There are many different financial vehicles that you can use to save for future college tuition, but the only vehicle that is specifically designed to help parents pay for school are 529 savings plans. These specialized type of tax advantaged savings plans come in two forms: college savings plans or pre-paid tuition plans. The entire purpose of each type of qualified tuition plan is to provide a specialized investment option for college savers who want to make it possible for their children or other relatives to attend school.
While the money that accumulates in the account is meant to be used on getting a post-secondary education, like many types of tax-advantaged savings plans, there are restrictions as to what the distributions can be used on. If you do not learn about these restrictions that exist, it is possible that you will face tax penalties that will completely negate the entire purpose of putting away the money.
For parents or parents to-to-be who are planning to saving for their child’s college early, read on and find out if the funds can be used to attend an online college.
Differentiating Between Prepaid Tuition and College Savings Plans
Before you do your homework on whether or not your savings in a 529 plan will pay for online college tuition, you should familiarize yourself with the differences between prepaid tuition and general college savings plans. A prepaid tuition plan is typically government sponsored and will allow the account holder to buy credits or units at the institution’s current rate. The money in the account can only be used to pay the locked in tuition rates and mandatory application or enrollment fees. You may only buy credits or units from participating schools and must be a resident of the state.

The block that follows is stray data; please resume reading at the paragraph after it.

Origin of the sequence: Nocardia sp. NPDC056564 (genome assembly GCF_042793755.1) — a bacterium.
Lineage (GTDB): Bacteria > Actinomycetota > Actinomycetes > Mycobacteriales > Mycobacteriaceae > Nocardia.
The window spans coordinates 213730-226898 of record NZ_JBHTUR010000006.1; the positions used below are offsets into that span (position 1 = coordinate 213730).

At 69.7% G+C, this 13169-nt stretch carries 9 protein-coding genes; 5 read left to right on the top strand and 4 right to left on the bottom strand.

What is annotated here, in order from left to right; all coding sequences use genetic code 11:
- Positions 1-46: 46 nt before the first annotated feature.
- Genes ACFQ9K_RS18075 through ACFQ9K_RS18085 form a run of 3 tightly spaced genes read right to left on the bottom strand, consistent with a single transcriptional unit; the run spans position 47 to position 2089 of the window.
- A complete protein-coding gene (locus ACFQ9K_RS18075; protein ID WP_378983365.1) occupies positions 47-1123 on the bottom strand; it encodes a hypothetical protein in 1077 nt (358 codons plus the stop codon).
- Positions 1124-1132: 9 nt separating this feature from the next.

A college savings plan does not lock in costs but offers the account holder a greater amount of flexibility. Instead of only covering tuition, these plans cover tuition, room, board, fees and the cost of supplies. The funds can be used at most colleges throughout the nation and the beneficiary is not required to be a resident, but the funds in the account are not guaranteed by the state.
Which Type of Savings Plan Will Pay for Online College?
Now that you know the differences between the types of plans that are available in each state, it is time to find out which option is right for you when you are saving for the future costs of distance education. If you were to deposit into a prepaid tuition plan, you would need to see the list of participating schools. While strictly online colleges are not eligible, there may be colleges and universities that have online program options. The college savings plan is a much better option. This is because all costs that are incurred at accredited colleges that are recognized by the US Department of Education should be covered. Room and board costs may not be covered because you are studying from home.
Whenever you are choosing an investment vehicle, you need to be familiar with restrictions and potential penalties. By using the funds in 529 savings plans as they were intended, you can save on taxes and pay for your child’s college without having to take out expensive Federal or private loans.